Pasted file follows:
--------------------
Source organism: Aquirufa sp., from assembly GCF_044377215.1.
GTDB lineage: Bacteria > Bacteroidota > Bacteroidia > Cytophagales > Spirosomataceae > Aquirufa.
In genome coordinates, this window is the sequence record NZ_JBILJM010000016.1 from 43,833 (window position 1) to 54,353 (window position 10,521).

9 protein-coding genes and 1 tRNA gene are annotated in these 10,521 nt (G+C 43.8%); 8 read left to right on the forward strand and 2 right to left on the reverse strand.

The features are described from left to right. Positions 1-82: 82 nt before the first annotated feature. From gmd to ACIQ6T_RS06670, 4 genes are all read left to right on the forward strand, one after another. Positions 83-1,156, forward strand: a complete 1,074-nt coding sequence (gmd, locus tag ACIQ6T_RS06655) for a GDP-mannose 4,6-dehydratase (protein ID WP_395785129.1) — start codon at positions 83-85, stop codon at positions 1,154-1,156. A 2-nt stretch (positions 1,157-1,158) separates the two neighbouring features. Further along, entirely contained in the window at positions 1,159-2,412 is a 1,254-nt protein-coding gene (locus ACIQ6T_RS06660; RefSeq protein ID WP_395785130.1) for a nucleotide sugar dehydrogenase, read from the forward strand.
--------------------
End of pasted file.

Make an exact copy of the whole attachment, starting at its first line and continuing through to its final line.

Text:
Source organism: Aquirufa sp., from assembly GCF_044377215.1.
GTDB lineage: Bacteria > Bacteroidota > Bacteroidia > Cytophagales > Spirosomataceae > Aquirufa.
In genome coordinates, this window is the sequence record NZ_JBILJM010000016.1 from 43,833 (window position 1) to 54,353 (window position 10,521).

9 protein-coding genes and 1 tRNA gene are annotated in these 10,521 nt (G+C 43.8%); 8 read left to right on the forward strand and 2 right to left on the reverse strand.

The features are described from left to right. Positions 1-82: 82 nt before the first annotated feature. From gmd to ACIQ6T_RS06670, 4 genes are all read left to right on the forward strand, one after another. Positions 83-1,156, forward strand: a complete 1,074-nt coding sequence (gmd, locus tag ACIQ6T_RS06655) for a GDP-mannose 4,6-dehydratase (protein ID WP_395785129.1) — start codon at positions 83-85, stop codon at positions 1,154-1,156. A 2-nt stretch (positions 1,157-1,158) separates the two neighbouring features. Further along, entirely contained in the window at positions 1,159-2,412 is a 1,254-nt protein-coding gene (locus ACIQ6T_RS06660; RefSeq protein ID WP_395785130.1) for a nucleotide sugar dehydrogenase, read from the forward strand.